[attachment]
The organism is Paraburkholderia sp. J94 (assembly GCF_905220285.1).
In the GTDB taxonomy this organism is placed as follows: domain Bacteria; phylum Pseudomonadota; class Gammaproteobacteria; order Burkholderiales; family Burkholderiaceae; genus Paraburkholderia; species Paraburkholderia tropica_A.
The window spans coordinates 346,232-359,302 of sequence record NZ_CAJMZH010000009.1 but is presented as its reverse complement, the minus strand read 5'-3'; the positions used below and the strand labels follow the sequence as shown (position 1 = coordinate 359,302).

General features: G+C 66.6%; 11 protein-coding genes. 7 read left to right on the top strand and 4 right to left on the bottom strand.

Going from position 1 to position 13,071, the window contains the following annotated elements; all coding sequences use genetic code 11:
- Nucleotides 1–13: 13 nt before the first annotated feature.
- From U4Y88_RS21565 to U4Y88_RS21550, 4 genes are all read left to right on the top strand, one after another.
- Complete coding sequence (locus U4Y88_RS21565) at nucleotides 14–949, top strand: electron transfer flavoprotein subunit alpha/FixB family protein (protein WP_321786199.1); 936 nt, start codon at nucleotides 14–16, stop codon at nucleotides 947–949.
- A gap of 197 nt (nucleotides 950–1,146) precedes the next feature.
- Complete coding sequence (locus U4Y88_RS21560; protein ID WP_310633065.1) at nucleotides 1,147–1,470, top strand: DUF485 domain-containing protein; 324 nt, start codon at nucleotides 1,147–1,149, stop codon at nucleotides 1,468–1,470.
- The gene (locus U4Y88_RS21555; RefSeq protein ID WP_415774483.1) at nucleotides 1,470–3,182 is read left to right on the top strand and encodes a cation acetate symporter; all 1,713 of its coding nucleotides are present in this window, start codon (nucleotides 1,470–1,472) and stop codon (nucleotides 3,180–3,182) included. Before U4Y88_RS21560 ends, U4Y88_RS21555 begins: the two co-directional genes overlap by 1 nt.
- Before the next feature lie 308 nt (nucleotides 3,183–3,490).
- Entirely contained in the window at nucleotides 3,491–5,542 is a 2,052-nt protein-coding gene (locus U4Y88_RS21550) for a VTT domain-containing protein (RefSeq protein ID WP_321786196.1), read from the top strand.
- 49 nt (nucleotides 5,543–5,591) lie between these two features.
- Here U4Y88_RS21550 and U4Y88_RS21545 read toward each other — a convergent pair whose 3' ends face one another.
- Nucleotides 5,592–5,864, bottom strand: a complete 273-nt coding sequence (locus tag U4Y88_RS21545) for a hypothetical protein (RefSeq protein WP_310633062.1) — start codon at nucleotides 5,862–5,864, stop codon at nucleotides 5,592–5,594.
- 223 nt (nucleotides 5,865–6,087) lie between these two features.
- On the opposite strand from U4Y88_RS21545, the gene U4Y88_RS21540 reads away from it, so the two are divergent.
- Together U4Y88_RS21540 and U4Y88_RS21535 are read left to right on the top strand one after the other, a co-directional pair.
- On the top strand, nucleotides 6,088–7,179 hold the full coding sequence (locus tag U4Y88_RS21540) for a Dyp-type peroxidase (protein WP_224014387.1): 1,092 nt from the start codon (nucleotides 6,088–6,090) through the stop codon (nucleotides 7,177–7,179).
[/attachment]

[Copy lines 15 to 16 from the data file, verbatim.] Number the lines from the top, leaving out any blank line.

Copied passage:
- Here U4Y88_RS21550 and U4Y88_RS21545 read toward each other — a convergent pair whose 3' ends face one another.
- Nucleotides 5,592–5,864, bottom strand: a complete 273-nt coding sequence (locus tag U4Y88_RS21545) for a hypothetical protein (RefSeq protein WP_310633062.1) — start codon at nucleotides 5,862–5,864, stop codon at nucleotides 5,592–5,594.